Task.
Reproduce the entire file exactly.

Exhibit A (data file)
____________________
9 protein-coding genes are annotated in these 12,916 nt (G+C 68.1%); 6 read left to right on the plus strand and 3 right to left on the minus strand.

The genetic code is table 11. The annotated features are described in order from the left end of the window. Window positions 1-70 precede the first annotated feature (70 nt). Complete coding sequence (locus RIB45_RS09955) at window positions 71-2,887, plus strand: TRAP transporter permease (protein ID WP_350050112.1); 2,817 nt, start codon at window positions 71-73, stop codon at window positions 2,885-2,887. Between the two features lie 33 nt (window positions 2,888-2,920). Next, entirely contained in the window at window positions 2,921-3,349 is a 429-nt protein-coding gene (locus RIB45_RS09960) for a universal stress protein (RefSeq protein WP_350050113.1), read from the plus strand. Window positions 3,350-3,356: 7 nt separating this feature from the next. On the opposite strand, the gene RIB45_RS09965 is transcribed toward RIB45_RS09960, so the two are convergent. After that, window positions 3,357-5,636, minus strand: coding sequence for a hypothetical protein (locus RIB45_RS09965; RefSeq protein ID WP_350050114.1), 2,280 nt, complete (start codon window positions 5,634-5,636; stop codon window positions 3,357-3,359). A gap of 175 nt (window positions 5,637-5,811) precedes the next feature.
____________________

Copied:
9 protein-coding genes are annotated in these 12,916 nt (G+C 68.1%); 6 read left to right on the plus strand and 3 right to left on the minus strand.

The genetic code is table 11. The annotated features are described in order from the left end of the window. Window positions 1-70 precede the first annotated feature (70 nt). Complete coding sequence (locus RIB45_RS09955) at window positions 71-2,887, plus strand: TRAP transporter permease (protein ID WP_350050112.1); 2,817 nt, start codon at window positions 71-73, stop codon at window positions 2,885-2,887. Between the two features lie 33 nt (window positions 2,888-2,920). Next, entirely contained in the window at window positions 2,921-3,349 is a 429-nt protein-coding gene (locus RIB45_RS09960) for a universal stress protein (RefSeq protein WP_350050113.1), read from the plus strand. Window positions 3,350-3,356: 7 nt separating this feature from the next. On the opposite strand, the gene RIB45_RS09965 is transcribed toward RIB45_RS09960, so the two are convergent. After that, window positions 3,357-5,636, minus strand: coding sequence for a hypothetical protein (locus RIB45_RS09965; RefSeq protein ID WP_350050114.1), 2,280 nt, complete (start codon window positions 5,634-5,636; stop codon window positions 3,357-3,359). A gap of 175 nt (window positions 5,637-5,811) precedes the next feature.